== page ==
Teachers and tutors, do you want to save time and get double or triple use from the same source?  Use your students’ vocabulary workbook to teach writing.

EPSON MFP imageMany of my  students use the Wordly Wise 3000 series (which I recommend).  It has 20 lessons per booklet, one booklet per grade, first through twelfth.  In each lesson is an annotated list of new vocabulary words plus exercises using the words.

Like other vocabulary building series, each lesson also has a reading selection in which each new vocabulary word is used.  These reading selections are followed by many questions asking the student to use one of the new vocabulary words in a complete sentence answer.

But other ways to use the vocabulary and reading selections augment their original purpose and make them valuable as writing tools.  Here are some I have used.

  • Summarizing.  I teach students to underline the most important or key words in each paragraph.  Next, I show how to analyze each paragraph and to write an identification in the margin next to the paragraph.  Those phrases might be “dodo bird’s appearance,” “raising $ for Statue of Liberty base,” or “Renaissance dates and definition.”  Then, using the underlines and margin information, I teach the student to write a summary of each paragraph in about one or two sentences.  When he is done, he has a good summary of the reading selection.
  • Paraphrasing.  Taking one sentence at a time, I ask students to rewrite the sentence, keeping the meaning but changing the sentence structure and, where possible, the vocabulary.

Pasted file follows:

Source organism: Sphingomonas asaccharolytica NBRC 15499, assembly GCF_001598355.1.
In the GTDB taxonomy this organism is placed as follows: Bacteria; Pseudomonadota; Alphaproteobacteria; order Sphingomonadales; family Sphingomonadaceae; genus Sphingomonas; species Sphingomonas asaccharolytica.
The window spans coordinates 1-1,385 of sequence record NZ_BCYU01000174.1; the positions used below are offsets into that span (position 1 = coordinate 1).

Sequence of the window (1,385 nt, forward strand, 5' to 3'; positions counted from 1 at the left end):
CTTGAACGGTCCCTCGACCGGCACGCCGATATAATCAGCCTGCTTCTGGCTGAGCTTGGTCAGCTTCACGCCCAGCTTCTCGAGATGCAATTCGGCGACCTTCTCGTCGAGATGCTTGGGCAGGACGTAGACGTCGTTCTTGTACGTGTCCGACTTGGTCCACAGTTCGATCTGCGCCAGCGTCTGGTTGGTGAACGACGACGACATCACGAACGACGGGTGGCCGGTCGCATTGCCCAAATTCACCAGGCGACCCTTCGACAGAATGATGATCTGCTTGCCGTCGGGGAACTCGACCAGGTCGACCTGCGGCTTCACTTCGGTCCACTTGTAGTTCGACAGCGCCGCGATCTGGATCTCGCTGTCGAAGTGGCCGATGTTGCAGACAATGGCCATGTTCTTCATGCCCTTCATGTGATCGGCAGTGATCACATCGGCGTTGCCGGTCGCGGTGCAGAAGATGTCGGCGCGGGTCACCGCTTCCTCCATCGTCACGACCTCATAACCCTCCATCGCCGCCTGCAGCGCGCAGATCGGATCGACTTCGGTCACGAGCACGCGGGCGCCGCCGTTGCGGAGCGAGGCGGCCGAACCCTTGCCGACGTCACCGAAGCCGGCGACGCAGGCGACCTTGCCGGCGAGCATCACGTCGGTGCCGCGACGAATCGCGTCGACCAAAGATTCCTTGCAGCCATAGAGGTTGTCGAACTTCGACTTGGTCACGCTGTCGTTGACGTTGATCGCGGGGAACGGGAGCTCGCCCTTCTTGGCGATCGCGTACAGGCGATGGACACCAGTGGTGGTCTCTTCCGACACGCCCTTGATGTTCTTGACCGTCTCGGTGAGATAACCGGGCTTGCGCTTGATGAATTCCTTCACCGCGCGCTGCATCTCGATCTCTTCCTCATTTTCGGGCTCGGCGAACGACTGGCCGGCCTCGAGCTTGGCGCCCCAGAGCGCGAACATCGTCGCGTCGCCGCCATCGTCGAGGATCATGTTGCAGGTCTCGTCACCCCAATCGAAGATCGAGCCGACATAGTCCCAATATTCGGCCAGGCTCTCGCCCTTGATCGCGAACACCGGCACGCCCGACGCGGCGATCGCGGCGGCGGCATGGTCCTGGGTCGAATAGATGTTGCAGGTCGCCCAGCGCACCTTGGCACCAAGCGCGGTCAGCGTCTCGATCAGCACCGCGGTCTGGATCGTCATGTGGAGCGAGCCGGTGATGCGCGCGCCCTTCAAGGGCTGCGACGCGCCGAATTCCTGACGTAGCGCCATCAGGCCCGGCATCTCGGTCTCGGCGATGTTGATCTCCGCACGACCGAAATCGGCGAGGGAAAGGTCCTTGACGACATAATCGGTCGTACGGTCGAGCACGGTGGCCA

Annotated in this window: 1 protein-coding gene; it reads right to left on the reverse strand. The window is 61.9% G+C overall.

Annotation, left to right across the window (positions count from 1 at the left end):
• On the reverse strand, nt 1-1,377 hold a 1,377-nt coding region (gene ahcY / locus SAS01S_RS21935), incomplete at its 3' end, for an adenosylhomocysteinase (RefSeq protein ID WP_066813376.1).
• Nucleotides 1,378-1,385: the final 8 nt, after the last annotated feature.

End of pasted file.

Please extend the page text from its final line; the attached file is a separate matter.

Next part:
• Writing RACE responses.  I write a question based on the article.  Then I ask the student to respond using the RACE format (Repeat the question, Answer the question, Cite part of the article used as evidence, and Elaborate on that evidence with more evidence).
  • Writing sentences using new vocabulary words.  So many times students can define a word but they cannot use it properly in a sentence. I ask them to write sentences using vocabulary words. This shows their weakness in understanding certain words and helps me to explain the words better to them.
  •  Writing paragraphs using new vocabulary words.  I ask students to write each new word in a coherent paragraph or two. Writing a paragraph takes more skill than writing independent sentences.  Not only does the student need to know how to use the word, but he needs to know its noun, adjective and verb forms and whether it is the best word in a given situation.  Forming a coherent whole takes imagination and hard work.
  • Writing narratives.  Put a person or animal into the nonfiction situation in the reading passage and write about it. What if you were a dodo bird encountering your first human being?  What if you were a Cherokee forced to say good-bye to your land in North Carolina and trek toward the unknown?  What if you were Leonardo’s apprentice, entrusted to carry the rolled up canvas of the Mona Lisa from Florence to France?

If you are teaching children to write, you know that coming up with a writing topic is tedious.  But by using the reading selections from the vocabulary workbooks, the subject matter is identified, the student has prior knowledge, and the vocabulary words are identified.

There is no need to reinvent the wheel.